While the national media has again been brought under state control, the government still has to respond to major events and trends that have become important to most people, and spread via the Internet (which the government has been unsuccessful at controlling). To keep the national media from appearing to be a Soviet era propaganda ministry, pursuit of problems the government is also concerned with, is allowed. Thus the growing number of stories on corrupt and incompetent cops. Russia has a national police force, and it was corrupt and ineffective before the Soviet Union collapsed. The government needs a more competent police force to maintain order, and Russians in general want to be rid of corrupt and inept cops. The current media line is that 30 percent of police are incompetent. Some are deranged to the point where they commit random murder. The national media has been spotlighting many of those stories. Once the police are cleaned up, there won't be any stories on the national media of how the force is used to suppress dissent more efficiently. Currently, the government has to be careful when it sends the police to shut down demonstrations (since the government won't issue permits for anyone protesting against the government, all of these gatherings are illegal). In many areas, a special "anti-protestor" force has been organized, to insure that none of the protestors are killed (and turned into anti-government martyrs) while being arrested, or otherwise removed from the scene. With so many psychos and losers on the force, it's hard to find enough reliable police for this kind of duty.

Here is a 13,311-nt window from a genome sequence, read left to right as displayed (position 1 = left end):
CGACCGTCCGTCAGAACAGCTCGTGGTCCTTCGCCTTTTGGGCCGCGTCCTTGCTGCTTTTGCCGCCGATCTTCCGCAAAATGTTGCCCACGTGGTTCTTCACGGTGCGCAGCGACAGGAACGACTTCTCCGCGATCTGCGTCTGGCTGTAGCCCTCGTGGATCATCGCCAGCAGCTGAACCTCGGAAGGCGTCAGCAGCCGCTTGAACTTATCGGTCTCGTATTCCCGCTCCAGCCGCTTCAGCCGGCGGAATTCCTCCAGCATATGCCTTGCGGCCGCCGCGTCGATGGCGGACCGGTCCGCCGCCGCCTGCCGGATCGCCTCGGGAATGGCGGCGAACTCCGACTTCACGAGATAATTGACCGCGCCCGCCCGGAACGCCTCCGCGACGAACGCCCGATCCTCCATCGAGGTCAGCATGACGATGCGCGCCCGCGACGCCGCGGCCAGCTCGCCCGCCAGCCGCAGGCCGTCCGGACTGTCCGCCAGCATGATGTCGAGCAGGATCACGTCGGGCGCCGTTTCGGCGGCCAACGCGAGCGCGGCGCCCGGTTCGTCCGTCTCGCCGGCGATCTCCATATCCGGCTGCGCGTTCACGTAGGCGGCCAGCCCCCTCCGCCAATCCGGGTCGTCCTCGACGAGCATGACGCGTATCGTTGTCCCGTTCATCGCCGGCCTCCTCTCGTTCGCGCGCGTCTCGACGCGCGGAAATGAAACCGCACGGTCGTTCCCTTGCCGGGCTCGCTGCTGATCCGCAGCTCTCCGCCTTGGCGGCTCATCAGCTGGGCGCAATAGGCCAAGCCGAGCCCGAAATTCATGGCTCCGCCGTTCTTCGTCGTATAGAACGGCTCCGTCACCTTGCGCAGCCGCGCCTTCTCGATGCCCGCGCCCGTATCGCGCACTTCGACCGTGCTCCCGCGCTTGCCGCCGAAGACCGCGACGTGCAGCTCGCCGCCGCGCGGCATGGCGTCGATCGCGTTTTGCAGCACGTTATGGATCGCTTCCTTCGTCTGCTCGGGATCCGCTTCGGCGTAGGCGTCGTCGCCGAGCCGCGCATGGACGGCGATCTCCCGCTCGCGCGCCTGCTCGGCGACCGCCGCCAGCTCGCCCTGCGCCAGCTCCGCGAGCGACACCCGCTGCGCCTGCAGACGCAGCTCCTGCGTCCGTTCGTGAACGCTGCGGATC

For years, the government has allowed Internet based criminal gangs to operate freely, as long as they provided unofficial services for the government (shutting down foreign websites that angered the government, stealing information from foreign corporations and governments). But these hackers often get out of control, and several have been punished (jailed, fined heavily or driven into exile). But recently this hacker misbehavior became quite public, when a 6x9 meter (19x28 feet) electronic sign was hacked during the evening rush hour, and the ads were replaced with two minutes of hard core pornography. Traffic came to a halt, although there were no injuries. Now the government has a few more undisciplined hackers to hunt down and punish.